Since our study focuses on a featureless model, we have selected raw pcap files of the dataset. We have taken all three benign scenarios and integrated them into one to increase the size of the training set. The malicious scenarios are pcap files recorded at devices infected by 20 botnet attacks. Out of the 20 malicious scenarios, some were repetitive. We have eliminated the redundancy and used 12 unique scenarios. They are: 1) Hide and Seek, 2) Muhstik, 3) Linux.Mirai, 4) Hakai, 5) Linux.Hajime, 6) Kenjiro, 7) Torii, 8) Mirai, 9) Okiru, 10) IRCBot, 11) Trojan, and 12) Gagfyt. Figure 1 displays the byte distribution of infected traffic across the 12 botnet types in our training set. We have performed two sets of experiments: 1) Binary classification between benign and malicious traffic and 2) multi-label classification between the 12 botnet traffic.

As mentioned in section III-A, we have represented this dataset into three different views: session, flow, and packet.

The session view is composed of unique sessions. We have used tshark [24] to convert the byte stream of a session to the hexadecimal format. Each byte stream forms a row in the training data.

The flow view uses the same technique as above to extract a hexadecimal stream of each flow.

The packet view uses hexadecimal representations of packets as a sample in the labeled training set.

Based on these views, we created three different training sets and trained them separately. Analysis of experimental results from all three views will help us use this technique in IoT devices and provide maximum security from botnet attacks.

Fig. 2: Training data generation

To further achieve our goal of reducing computational overhead, we have experimented with Ethernet and IP headers in the packet. We divide the above views into four unique categories. In the first category, the whole packet is included, which means the training data contains both Ethernet and IP headers, and we call this category All headers. We call the second category: Ethernet headers only as we keep ethernet headers and remove IP headers from the training dataset. Intuitively, in the third category, ethernet headers are removed from the packet, so we call this category Without ethernet. In the last category, we removed both ethernet and IP headers, so it is called the No headers category. All the three views (session, flow, and packet) are further branched into these four categories and then trained separately using featureless modeling. As shown in Figure 2, there are a total of 12 different experiments in our study.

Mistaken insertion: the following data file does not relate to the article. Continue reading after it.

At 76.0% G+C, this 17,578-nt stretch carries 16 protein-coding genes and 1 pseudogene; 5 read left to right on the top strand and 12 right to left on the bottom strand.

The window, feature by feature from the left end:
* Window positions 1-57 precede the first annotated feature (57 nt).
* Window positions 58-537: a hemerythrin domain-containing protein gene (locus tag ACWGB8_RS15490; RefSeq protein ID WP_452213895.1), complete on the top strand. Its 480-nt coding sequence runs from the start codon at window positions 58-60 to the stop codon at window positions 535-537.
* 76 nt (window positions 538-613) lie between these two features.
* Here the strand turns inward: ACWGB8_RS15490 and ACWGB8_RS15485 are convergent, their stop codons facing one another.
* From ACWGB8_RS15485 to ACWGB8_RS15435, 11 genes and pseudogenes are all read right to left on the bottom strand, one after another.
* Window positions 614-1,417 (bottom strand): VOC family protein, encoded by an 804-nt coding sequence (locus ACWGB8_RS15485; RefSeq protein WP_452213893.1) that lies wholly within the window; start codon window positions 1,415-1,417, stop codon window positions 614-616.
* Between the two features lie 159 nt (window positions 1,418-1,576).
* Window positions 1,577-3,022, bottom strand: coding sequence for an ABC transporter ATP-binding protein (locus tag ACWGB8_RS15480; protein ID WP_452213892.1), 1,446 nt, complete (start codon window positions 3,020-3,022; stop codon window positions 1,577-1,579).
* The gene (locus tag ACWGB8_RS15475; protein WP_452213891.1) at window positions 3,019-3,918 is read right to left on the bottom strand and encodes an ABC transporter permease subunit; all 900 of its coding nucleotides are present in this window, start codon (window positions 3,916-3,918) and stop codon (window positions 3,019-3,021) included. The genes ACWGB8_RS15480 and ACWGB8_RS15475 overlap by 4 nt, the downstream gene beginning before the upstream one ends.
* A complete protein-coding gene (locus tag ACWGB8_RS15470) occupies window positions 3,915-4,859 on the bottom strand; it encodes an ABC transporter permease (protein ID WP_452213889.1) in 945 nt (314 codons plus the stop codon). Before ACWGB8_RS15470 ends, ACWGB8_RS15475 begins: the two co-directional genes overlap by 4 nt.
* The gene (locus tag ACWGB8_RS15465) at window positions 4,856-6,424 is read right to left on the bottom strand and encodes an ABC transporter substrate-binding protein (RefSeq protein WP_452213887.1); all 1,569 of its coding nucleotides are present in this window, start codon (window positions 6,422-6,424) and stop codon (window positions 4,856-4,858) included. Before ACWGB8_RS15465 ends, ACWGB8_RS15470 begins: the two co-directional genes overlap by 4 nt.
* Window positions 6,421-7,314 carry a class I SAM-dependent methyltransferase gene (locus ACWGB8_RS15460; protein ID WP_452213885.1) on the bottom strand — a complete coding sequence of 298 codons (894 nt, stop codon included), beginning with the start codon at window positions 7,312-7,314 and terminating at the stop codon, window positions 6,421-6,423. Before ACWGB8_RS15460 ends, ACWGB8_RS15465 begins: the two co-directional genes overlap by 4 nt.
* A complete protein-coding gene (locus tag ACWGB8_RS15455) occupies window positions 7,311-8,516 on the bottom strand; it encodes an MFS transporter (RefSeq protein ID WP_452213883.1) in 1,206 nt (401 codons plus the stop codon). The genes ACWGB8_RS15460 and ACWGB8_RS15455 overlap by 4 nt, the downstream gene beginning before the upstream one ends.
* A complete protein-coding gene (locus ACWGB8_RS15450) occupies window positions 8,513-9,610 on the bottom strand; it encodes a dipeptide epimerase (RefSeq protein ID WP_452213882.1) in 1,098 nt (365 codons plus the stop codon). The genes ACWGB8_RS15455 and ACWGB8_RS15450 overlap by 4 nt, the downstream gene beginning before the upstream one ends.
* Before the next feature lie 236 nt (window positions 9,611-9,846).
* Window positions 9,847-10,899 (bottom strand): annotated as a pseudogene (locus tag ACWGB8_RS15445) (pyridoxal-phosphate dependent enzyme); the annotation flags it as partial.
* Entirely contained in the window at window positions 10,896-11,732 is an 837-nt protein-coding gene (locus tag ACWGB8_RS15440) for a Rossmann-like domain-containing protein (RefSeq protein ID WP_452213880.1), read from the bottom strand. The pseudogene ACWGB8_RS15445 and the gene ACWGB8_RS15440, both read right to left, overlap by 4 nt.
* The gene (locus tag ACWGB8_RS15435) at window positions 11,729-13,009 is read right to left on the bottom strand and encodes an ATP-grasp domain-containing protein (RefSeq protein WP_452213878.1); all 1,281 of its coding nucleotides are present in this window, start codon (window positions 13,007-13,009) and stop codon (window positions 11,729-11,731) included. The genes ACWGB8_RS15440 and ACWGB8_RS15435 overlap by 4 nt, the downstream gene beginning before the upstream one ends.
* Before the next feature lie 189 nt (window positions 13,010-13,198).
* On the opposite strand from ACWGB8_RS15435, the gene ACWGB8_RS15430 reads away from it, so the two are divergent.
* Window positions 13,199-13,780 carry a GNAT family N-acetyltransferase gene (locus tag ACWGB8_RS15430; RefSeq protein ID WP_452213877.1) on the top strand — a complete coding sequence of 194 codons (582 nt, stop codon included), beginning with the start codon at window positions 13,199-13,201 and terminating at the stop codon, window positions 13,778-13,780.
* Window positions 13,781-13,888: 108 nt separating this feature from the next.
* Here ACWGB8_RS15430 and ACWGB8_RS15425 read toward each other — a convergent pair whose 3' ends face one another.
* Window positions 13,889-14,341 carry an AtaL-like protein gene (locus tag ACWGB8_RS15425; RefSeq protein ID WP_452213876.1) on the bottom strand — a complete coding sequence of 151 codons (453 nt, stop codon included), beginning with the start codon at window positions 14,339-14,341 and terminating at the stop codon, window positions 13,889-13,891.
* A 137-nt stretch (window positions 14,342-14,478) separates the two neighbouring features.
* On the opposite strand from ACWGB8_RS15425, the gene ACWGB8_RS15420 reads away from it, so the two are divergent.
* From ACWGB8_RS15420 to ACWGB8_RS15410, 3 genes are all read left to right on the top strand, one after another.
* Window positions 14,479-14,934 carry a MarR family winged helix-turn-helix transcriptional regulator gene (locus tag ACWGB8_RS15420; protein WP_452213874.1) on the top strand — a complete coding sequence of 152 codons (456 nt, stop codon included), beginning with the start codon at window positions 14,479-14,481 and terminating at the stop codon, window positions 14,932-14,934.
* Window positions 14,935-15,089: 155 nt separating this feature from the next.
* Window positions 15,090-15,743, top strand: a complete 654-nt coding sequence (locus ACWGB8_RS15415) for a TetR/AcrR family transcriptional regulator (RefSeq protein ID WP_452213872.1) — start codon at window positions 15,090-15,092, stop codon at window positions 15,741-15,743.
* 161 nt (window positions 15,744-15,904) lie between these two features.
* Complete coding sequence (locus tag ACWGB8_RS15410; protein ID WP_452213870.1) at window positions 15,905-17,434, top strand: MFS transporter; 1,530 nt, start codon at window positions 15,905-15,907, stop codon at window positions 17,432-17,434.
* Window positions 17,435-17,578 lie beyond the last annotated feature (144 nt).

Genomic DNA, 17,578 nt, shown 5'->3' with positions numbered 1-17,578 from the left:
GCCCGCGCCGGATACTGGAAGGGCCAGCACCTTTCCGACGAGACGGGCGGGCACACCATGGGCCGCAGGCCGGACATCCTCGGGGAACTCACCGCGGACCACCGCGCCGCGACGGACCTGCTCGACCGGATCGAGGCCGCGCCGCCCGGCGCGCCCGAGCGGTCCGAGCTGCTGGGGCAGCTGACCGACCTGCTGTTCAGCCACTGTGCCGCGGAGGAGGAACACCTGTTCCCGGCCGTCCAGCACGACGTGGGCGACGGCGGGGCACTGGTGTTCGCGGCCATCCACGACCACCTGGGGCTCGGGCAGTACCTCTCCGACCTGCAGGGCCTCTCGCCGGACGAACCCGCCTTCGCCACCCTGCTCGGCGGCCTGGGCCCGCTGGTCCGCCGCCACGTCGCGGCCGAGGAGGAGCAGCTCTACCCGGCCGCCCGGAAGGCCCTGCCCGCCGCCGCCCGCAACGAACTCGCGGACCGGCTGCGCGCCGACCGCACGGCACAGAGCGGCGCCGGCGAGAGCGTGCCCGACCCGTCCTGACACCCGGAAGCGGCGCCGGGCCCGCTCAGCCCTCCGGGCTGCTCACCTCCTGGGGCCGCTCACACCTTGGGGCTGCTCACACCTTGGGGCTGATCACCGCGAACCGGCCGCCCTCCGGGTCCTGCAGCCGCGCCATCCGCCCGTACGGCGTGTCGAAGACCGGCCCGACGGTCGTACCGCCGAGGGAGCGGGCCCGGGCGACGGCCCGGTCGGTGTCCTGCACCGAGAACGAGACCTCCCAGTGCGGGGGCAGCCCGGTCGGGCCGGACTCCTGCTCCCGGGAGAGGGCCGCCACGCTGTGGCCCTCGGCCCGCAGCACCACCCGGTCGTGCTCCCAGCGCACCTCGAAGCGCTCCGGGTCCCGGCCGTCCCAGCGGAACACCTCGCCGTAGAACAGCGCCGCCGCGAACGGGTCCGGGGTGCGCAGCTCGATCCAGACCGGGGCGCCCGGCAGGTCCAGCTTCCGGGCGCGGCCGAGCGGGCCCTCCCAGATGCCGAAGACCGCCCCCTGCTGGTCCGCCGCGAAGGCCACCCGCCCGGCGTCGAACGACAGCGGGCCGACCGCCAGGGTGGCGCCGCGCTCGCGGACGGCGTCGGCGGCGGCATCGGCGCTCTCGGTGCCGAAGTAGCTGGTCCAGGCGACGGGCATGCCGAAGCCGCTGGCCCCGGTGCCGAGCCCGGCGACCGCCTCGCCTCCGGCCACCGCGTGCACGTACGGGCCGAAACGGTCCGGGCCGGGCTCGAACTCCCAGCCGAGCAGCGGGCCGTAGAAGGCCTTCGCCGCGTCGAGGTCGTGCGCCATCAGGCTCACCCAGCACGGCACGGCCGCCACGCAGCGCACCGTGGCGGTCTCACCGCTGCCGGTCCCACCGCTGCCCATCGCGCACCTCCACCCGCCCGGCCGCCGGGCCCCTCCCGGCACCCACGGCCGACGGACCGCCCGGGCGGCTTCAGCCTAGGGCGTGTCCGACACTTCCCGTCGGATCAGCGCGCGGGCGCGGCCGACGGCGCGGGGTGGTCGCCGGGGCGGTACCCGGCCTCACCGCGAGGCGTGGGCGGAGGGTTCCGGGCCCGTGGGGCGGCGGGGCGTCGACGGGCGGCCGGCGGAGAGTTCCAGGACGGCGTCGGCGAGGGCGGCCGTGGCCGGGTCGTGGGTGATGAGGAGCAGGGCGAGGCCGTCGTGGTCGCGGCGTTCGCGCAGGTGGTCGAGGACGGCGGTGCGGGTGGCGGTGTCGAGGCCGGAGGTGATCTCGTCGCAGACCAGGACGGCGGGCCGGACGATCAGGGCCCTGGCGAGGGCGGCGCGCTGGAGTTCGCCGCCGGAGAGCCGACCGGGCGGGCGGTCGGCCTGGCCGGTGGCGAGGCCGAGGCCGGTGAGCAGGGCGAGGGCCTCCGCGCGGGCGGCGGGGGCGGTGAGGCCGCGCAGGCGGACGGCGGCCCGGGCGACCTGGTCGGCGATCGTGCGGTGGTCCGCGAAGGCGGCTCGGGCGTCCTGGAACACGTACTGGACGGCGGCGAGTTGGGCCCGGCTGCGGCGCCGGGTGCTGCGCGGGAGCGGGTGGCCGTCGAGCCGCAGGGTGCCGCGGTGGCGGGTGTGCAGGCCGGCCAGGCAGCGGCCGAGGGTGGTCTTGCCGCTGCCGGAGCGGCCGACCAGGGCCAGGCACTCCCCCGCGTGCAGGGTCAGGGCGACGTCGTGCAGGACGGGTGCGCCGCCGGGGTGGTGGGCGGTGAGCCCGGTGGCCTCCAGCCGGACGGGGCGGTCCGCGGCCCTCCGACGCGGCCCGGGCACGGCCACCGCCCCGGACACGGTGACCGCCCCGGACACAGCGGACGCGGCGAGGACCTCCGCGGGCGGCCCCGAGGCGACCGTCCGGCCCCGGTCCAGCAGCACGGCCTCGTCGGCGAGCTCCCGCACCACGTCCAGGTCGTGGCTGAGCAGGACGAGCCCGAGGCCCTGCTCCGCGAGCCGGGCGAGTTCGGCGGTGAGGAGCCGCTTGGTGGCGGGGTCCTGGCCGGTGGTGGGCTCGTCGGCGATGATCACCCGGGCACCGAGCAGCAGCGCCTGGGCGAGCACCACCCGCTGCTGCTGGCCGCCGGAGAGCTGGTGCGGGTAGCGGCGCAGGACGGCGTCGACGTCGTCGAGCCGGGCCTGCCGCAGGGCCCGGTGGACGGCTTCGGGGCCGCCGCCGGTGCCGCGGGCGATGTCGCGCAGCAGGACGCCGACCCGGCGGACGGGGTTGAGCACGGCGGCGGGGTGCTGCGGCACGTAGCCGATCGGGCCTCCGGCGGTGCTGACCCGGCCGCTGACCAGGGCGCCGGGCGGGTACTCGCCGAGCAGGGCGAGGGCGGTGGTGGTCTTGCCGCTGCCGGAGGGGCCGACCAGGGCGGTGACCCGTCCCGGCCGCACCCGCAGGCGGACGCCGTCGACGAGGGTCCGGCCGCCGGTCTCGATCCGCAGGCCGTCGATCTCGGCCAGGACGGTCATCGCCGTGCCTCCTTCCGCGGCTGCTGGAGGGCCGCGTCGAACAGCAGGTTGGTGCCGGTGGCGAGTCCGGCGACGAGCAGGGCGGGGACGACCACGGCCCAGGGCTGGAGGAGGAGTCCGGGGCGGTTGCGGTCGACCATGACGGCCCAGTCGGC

Layer Operation Filter Output
0 conv1d 64*3 18*64

1
max_pool1d 5*1 3*64

2
conv1d 64*3 1*64

3
global_avg_pool1d - 64

4
dense - 2/12

TABLE II: Model

Iii-C DL architecture

Packets incoming on a device are instances of data distributed in time, making this a time series problem. In the past, 1D-CNNs have been used to classify time series data [25]

. They have also been used in Natural Language Processing (NLP) models

[26]. In this study, we have developed a small 1D-CNN that can be implemented in smaller devices and detect malicious streams of packets.

Our neural network, as shown in Table II

, consists of two 1D-CNN layers, a maxpooling layer, a global average pooling layer, and a fully connected Dense layer in the end. The first convolution layer performs convolution with a kernel size of 64 and a stride of 3 on the input vectorized byte stream. The second convolution layer also has the same parameters. The maxpooling layer lies between the two convolution layers and performs a 5*1 pooling operation to reduce the output size from the first layer. We have used a global average pooling layer to reduce model over-fitting. In the end, we used a Dense layer which is used to learn non-linear relationship between model weights. We have used binary cross-entropy as a loss function for binary classification and softmax function for activation. For categorical classification, we have used categorical cross-entropy as a loss function and sigmoid function as activation. While the binary classifier classifies malicious and benign traffic, the multi-label classifier performs classification between 12 botnet classes. The model used a batch size of 20 and trained for 50 epochs using Keras

[27]

.It also used a checkpoint function to find the best model among all epochs. Using checkpoint enables TensorFlow

[28]

to stop training when it achieves the maximum value of the evaluation metric, which is accuracy in our case. Then, we saved the hyperparameter weights of that epoch to a file that we can keep on IoT devices to perform classification on demand. Hyperparameters that are not optimal result in a complex model, which leads to over-fitting and high validation loss.

We used an Nvidia GeForce GTX 1060 GPU for training on a 12GB Ubuntu 16.04 server on an x86 architecture.

Iv Evaluation

Iv-a Evaluation Metrics